[PAST EVENT] Ruiqin Tian, Computer Science - Final Dissertation Defense [Zoom]
Compiler optimization is a long-standing research field that enhances program performance with a set of rigorous code analyses and transformations. Traditional compiler optimization focuses on general programs or program structures without considering too much high-level application operations or data structure knowledge. In this thesis, we claim that an integrated view of the application and compiler is helpful to further improve program performance. Particularly, we study integrated optimization opportunities for three kinds of applications: irregular tree-based query processing systems such as B+ tree, security enhancement such as buffer overflow protection, and tensor/matrix-based linear algebra computation.
The performance of B+ tree query processing is important for many applications, such as file systems and databases. Latch-free B+ tree query processing is efficient since the queries are processed in batches without locks. To avoid long latency, the batch size can not be very large. However, modern processors provide opportunities to process larger batches parallel with acceptable latency. From studying real-world data, we find that there are many redundant and unnecessary queries especially when the real-world data is highly skewed. We develop a query sequence transformation framework Qtrans to reduce the redundancies in queries by applying classic dataflow analysis to queries. To further confirm the effectiveness, we integrate Qtrans into an existing BSP-based B+ tree query processing system, PALM tree. The evaluations show that the throughput can be improved up to 16X.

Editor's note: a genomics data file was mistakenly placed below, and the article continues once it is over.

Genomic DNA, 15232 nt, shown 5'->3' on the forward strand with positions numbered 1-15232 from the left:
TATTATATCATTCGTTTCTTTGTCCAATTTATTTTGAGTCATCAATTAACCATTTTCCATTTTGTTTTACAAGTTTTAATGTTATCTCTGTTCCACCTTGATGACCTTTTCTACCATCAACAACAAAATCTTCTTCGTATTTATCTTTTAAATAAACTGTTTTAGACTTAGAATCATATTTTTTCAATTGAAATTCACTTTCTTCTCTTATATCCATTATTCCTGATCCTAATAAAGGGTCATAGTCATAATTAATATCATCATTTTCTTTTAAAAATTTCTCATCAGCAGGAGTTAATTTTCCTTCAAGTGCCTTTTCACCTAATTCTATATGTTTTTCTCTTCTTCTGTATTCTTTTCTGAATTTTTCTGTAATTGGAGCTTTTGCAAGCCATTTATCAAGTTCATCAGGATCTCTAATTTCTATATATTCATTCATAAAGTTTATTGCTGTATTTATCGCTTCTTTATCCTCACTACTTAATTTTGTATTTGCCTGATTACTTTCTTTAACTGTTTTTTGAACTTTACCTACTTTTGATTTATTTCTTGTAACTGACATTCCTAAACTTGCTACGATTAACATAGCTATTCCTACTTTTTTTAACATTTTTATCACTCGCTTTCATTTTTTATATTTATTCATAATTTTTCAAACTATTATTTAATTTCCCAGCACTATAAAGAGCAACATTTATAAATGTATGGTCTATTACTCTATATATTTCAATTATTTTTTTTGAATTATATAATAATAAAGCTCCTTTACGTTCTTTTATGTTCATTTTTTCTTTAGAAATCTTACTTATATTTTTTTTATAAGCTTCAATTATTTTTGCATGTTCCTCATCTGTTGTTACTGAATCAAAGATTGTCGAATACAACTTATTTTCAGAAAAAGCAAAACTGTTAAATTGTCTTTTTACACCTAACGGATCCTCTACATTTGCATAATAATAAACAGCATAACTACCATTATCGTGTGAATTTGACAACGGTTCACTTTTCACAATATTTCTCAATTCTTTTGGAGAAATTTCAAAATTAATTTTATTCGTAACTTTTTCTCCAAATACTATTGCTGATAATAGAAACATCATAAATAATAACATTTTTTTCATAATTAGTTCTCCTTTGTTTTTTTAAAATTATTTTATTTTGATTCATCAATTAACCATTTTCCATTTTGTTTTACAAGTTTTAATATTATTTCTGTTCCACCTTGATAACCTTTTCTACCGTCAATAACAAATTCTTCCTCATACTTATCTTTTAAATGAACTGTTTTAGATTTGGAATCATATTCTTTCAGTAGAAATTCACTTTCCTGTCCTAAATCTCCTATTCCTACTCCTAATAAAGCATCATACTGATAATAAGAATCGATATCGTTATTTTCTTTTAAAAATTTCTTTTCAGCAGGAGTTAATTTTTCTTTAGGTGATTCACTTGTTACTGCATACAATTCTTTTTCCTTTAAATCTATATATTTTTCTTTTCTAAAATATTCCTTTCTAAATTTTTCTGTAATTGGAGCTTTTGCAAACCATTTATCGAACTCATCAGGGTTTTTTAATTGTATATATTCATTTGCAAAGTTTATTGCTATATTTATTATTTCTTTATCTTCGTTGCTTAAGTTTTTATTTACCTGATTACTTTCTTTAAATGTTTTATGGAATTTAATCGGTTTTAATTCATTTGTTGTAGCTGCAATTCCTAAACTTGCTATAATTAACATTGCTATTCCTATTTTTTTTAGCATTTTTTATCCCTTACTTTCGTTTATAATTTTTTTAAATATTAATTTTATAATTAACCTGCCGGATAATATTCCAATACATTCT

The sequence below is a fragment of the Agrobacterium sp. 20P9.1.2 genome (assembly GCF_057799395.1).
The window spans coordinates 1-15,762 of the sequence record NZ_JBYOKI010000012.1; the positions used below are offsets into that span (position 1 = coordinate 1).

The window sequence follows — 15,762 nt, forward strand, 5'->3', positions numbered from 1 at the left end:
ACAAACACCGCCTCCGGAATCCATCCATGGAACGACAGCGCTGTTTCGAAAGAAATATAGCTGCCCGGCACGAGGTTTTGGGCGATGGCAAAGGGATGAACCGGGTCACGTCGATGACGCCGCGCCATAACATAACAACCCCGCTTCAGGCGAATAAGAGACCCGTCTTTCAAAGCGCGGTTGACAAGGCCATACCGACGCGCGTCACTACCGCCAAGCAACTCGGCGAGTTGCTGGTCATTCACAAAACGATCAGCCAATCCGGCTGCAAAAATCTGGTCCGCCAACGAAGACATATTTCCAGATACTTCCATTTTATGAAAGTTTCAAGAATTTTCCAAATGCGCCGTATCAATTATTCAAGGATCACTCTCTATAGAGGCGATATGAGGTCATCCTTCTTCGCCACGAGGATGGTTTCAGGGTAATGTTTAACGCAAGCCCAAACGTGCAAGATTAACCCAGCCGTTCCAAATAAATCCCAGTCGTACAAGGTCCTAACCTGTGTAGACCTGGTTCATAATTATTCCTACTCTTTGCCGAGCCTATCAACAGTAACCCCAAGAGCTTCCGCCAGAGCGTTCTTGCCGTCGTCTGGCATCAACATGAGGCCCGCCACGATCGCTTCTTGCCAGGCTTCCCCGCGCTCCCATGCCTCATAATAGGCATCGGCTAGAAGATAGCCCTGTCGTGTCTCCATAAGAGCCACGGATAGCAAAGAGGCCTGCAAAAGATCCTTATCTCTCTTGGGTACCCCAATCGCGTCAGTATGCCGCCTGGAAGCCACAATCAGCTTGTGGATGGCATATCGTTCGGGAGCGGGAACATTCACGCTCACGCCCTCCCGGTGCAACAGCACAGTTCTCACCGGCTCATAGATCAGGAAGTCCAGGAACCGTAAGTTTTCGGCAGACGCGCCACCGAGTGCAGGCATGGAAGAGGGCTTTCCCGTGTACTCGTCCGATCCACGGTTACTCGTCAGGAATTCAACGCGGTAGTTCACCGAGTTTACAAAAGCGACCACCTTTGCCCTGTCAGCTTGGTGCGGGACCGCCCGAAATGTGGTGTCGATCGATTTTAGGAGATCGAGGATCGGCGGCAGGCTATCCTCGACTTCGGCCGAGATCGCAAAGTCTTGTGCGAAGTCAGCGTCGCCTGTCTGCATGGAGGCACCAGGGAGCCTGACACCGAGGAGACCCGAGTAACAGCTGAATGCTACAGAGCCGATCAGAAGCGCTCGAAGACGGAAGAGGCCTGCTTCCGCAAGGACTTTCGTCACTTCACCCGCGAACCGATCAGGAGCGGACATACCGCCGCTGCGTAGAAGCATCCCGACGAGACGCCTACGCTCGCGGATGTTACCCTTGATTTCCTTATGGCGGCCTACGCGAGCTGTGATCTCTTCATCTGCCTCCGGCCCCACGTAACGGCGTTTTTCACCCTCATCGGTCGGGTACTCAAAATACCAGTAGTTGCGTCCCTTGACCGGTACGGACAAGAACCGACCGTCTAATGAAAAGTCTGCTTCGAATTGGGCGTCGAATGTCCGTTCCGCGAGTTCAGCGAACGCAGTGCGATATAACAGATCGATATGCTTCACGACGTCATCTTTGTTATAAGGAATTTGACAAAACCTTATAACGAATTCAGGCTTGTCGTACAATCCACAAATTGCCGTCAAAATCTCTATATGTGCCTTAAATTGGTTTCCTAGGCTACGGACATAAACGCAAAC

Heap overflows are still the most common vulnerabilities in C/C++ programs. Common approaches incur high overhead since it checks every memory access. By analyzing dozens of bugs, we find that all heap overflows are related to arrays. We only need to check array-related memory accesses. We propose Prober to efficiently detect and prevent heap overflows. It contains Prober-Static to identify the array-related allocations and Prober-Dynamic to protect objects at runtime. In this thesis, our contributions lie on the Prober-Static side. The key challenge is to correctly identify the array-related allocations. We propose a hybrid method. Some objects can be identified as array-related (or not) by static analysis. For the remaining ones, we instrument the basic allocation type size statically and then determine the real allocation size at runtime. The evaluations show Prober-Static is effective.
Tensor algebra is widely used in many applications, such as machine learning and data analytics. Tensors representing real-world data are usually large and sparse. There are many sparse tensor storage formats, and the kernels are different with varied formats. These different kernels make performance optimization for sparse tensor algebra challenging. We propose a tensor algebra domain-specific language and a compiler to automatically generate kernels for sparse tensor algebra computations, called SPACe. This compiler supports a wide range of sparse tensor formats. To further improve the performance, we integrate the data reordering into SPACe to improve data locality. The evaluations show that the code generated by SPACe outperforms state-of-the-art sparse tensor algebra compilers.
Ruiqin Tian has been working on her Ph.D. degree in the Department of Computer Science at William & Mary since Fall 2015. Her research interests are compiler optimizations for high-performance computing, compiler analysis, and runtime optimizations. Her Ph.D. research has been published in CGO 2019, ASE 2020, and LCPC 2020. She received her B.Eng degree from Northeastern Petroleum University in 2012 and an M.Sc degree from the University of Chinese Academy of Sciences in 2015. She has been working as a Ph.D. research intern at Pacific Northwest National Lab since Feb 2020.